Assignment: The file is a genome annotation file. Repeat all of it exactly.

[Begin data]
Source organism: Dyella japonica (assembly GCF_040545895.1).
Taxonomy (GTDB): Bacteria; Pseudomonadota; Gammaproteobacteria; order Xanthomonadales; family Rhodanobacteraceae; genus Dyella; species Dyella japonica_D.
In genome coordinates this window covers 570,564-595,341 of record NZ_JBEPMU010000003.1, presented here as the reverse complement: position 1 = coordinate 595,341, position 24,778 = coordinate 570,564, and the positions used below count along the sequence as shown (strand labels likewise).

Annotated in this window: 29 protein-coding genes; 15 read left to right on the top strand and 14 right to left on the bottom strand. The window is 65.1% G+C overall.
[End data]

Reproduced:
Source organism: Dyella japonica (assembly GCF_040545895.1).
Taxonomy (GTDB): Bacteria; Pseudomonadota; Gammaproteobacteria; order Xanthomonadales; family Rhodanobacteraceae; genus Dyella; species Dyella japonica_D.
In genome coordinates this window covers 570,564-595,341 of record NZ_JBEPMU010000003.1, presented here as the reverse complement: position 1 = coordinate 595,341, position 24,778 = coordinate 570,564, and the positions used below count along the sequence as shown (strand labels likewise).

Annotated in this window: 29 protein-coding genes; 15 read left to right on the top strand and 14 right to left on the bottom strand. The window is 65.1% G+C overall.